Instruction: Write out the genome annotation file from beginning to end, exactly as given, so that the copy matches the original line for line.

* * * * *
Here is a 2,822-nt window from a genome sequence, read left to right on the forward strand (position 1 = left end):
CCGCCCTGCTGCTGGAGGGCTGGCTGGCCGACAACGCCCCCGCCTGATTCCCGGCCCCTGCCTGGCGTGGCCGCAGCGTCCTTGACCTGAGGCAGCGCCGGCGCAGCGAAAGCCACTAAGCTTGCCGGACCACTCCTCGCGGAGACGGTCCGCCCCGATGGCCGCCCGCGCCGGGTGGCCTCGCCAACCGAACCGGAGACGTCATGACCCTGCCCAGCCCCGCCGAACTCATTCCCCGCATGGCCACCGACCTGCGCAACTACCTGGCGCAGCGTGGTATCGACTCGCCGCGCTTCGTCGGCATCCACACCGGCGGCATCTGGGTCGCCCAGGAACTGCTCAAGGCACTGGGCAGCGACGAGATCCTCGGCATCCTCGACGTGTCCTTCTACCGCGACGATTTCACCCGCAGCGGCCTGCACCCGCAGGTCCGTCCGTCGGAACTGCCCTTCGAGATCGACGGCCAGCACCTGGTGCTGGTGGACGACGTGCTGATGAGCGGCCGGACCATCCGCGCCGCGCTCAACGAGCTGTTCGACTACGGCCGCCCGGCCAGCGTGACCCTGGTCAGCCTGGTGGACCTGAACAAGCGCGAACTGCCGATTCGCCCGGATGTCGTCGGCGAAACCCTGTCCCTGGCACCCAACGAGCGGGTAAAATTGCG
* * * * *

Here is a 2,822-nt window from a genome sequence, read left to right on the forward strand (position 1 = left end):
CCGCCCTGCTGCTGGAGGGCTGGCTGGCCGACAACGCCCCCGCCTGATTCCCGGCCCCTGCCTGGCGTGGCCGCAGCGTCCTTGACCTGAGGCAGCGCCGGCGCAGCGAAAGCCACTAAGCTTGCCGGACCACTCCTCGCGGAGACGGTCCGCCCCGATGGCCGCCCGCGCCGGGTGGCCTCGCCAACCGAACCGGAGACGTCATGACCCTGCCCAGCCCCGCCGAACTCATTCCCCGCATGGCCACCGACCTGCGCAACTACCTGGCGCAGCGTGGTATCGACTCGCCGCGCTTCGTCGGCATCCACACCGGCGGCATCTGGGTCGCCCAGGAACTGCTCAAGGCACTGGGCAGCGACGAGATCCTCGGCATCCTCGACGTGTCCTTCTACCGCGACGATTTCACCCGCAGCGGCCTGCACCCGCAGGTCCGTCCGTCGGAACTGCCCTTCGAGATCGACGGCCAGCACCTGGTGCTGGTGGACGACGTGCTGATGAGCGGCCGGACCATCCGCGCCGCGCTCAACGAGCTGTTCGACTACGGCCGCCCGGCCAGCGTGACCCTGGTCAGCCTGGTGGACCTGAACAAGCGCGAACTGCCGATTCGCCCGGATGTCGTCGGCGAAACCCTGTCCCTGGCACCCAACGAGCGGGTAAAATTGCG